But passengers are not used to the machines, he said, and there had been high demand for assistance from railway staff, who remind people to remove smog masks and hats.
Security at Beijing's train stations has long been strict – bags and bodies are scanned airport-style at entrances, as an anti-terrorism measure. CCTV cameras with microphones have mushroomed along subway corridors, with the pictures watched by security staff in a control room. (In Guangzhou, this task was recently transferred to artificial intelligence.)
The facial recognition system is another step up in surveillance, capturing faces for inclusion in vast databases to be mined by artificial intelligence algorithms.
While new to these Beijing residents, the facial recognition machines are pervasive at entrances and exits of train stations in the troubled western region of Xinjiang, part of a system to restrict the movements of the Uighur ethnic minority.
As the technology is rolled out across China's major cities, state media is highlighting its convenience, promising shorter queues, and "safety" benefits.
Missing people could be found during Spring Festival if a face matches a database, it has been reported. Yet missing children would be unable to use the machines – they can't be used by anyone under 1.2 metres tall.
On the high-speed train passengers are warned to behave, or else rule-breaking will be recorded in their social credit file.
The Global Times, a nationalist newspaper, describes another type of face that could be matched to a database: "The technology can also help track those who break the law via a blacklist, and monitor and alert authorities ... the technology helps quickly deploy security to the scene."
Human Rights Watch's China director, Sophie Richardson, says "states always resort to public safety issues when they are collecting data", but China is embarking on a "pan-opticon hoovering up of all the data you can find", even though it does not have a big problem with violent crime.
Instead, it appears the high-speed rail network that so many Chinese rely on to travel long distances for business or holidays has become the fulcrum of the Chinese state's experiment in harnessing digital technology to not only watch its citizens, but also to shape their behaviour.
On the high-speed train from Beijing to Shanghai, passengers are warned over the public announcement system to behave, or else transport rule-breaking will be recorded in their social credit file.
Smoking in a no-smoking zone, disturbing public order or fare evasion could result in offenders being barred from future train travel, the announcement says.
"In order to avoid affecting personal credit, please consciously abide by relevant regulations and maintain the station and train operational order," it warns.
By the end of 2018, 5.4 million people had been banned from buying high-speed rail tickets, and 17 million people had been stopped from buying air tickets, because they were put on a black list by a court, the tax office or another government department. Another 12,920 people have had financial restrictions imposed.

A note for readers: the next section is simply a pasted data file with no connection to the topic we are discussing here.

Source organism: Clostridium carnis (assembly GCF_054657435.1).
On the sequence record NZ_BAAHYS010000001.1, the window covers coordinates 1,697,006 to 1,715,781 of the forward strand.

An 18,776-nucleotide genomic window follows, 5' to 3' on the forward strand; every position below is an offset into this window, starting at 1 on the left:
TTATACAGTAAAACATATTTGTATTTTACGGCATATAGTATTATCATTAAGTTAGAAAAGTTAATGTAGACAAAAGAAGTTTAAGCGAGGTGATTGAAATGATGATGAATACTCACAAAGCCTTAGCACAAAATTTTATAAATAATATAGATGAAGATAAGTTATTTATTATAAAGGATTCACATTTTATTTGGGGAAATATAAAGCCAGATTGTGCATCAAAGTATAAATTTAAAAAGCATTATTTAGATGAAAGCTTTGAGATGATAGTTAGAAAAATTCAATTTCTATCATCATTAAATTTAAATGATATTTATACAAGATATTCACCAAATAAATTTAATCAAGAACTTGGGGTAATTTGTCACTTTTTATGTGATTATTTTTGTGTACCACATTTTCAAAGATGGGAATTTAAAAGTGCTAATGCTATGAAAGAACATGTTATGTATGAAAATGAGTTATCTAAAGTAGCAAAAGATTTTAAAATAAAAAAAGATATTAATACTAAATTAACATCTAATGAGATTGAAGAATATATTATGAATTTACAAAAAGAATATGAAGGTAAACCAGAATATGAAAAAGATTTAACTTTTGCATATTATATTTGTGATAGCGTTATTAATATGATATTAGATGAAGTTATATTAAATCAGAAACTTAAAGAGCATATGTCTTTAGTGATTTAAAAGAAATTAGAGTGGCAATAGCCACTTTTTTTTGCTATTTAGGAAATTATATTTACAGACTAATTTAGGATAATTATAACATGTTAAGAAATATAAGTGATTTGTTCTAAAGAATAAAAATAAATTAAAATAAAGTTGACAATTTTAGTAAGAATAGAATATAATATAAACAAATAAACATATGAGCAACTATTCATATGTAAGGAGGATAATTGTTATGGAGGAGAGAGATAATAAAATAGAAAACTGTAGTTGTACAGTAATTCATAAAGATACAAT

First conceived in 2014, the social credit system aims to harness data to reward good behaviour and punish rule breaking.
It is due to be unveiled nationally next year, but piecemeal trials to link data from 44 government departments have been expanding rapidly, with a focus on punishing tax evasion, fraud, fine defaulters and unpaid court debts.
China's National Development and Reform Commission, which is overseeing the social credit project, said it had collected 30 billion pieces of information by December.
Within a few months of airlines being added to the social credit system, more than 5000 people were banned from future air travel for their conduct on planes, most for carrying dangerous goods, a quarter for trying to use false ID, and some for their behaviour in the cabin.
Only 1417 people managed to get off the blacklist in 2018 and have their travel rights restored, after paying the due tax, late fees or fines.
Beijing's city government recently flagged it would expand its city social credit system so that "untrustworthiness in one area is met with restrictions everywhere, making it hard to move an inch".
Richardson says: "It is very important for people to understand there are no privacy rights in China. Large amounts of data are being collected without people knowing it is collected, so the ability to give consent, which is vital, is never an option."
She says it was "not clear to us just how integrated and functional the data collection strategies are ... but we should be concerned about the state's intent".
In Guangzhou, subway commuters who sign up for a new facial recognition system and have a "good travel record" can avoid queues for luggage checks and use a special biometric gate.
But what happens when the technology fails? The first trial of facial recognition at Beijing station in 2016 found the system couldn't recognise a person with a recently shaven head, plastic surgery or make-up that made them look 10 years younger.
The panopticon might not yet be perfect, but it is everywhere, and learning fast.